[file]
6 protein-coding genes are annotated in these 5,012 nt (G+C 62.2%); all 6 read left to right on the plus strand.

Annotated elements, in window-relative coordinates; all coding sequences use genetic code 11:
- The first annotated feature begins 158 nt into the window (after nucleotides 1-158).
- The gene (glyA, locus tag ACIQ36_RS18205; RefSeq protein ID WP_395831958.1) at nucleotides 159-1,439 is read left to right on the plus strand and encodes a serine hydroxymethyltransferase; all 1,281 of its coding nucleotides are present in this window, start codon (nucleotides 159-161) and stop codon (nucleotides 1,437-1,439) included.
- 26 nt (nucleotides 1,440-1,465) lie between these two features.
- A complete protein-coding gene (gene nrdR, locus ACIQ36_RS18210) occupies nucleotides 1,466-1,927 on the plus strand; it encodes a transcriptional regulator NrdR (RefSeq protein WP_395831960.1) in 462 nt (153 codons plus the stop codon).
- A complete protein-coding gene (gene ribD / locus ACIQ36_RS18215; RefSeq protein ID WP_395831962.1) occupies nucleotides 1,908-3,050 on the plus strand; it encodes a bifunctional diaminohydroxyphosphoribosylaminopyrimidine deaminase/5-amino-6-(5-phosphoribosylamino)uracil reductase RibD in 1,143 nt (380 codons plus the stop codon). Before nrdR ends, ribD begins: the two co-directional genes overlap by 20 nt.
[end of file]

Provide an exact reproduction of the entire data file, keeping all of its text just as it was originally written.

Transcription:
6 protein-coding genes are annotated in these 5,012 nt (G+C 62.2%); all 6 read left to right on the plus strand.

Annotated elements, in window-relative coordinates; all coding sequences use genetic code 11:
- The first annotated feature begins 158 nt into the window (after nucleotides 1-158).
- The gene (glyA, locus tag ACIQ36_RS18205; RefSeq protein ID WP_395831958.1) at nucleotides 159-1,439 is read left to right on the plus strand and encodes a serine hydroxymethyltransferase; all 1,281 of its coding nucleotides are present in this window, start codon (nucleotides 159-161) and stop codon (nucleotides 1,437-1,439) included.
- 26 nt (nucleotides 1,440-1,465) lie between these two features.
- A complete protein-coding gene (gene nrdR, locus ACIQ36_RS18210) occupies nucleotides 1,466-1,927 on the plus strand; it encodes a transcriptional regulator NrdR (RefSeq protein WP_395831960.1) in 462 nt (153 codons plus the stop codon).
- A complete protein-coding gene (gene ribD / locus ACIQ36_RS18215; RefSeq protein ID WP_395831962.1) occupies nucleotides 1,908-3,050 on the plus strand; it encodes a bifunctional diaminohydroxyphosphoribosylaminopyrimidine deaminase/5-amino-6-(5-phosphoribosylamino)uracil reductase RibD in 1,143 nt (380 codons plus the stop codon). Before nrdR ends, ribD begins: the two co-directional genes overlap by 20 nt.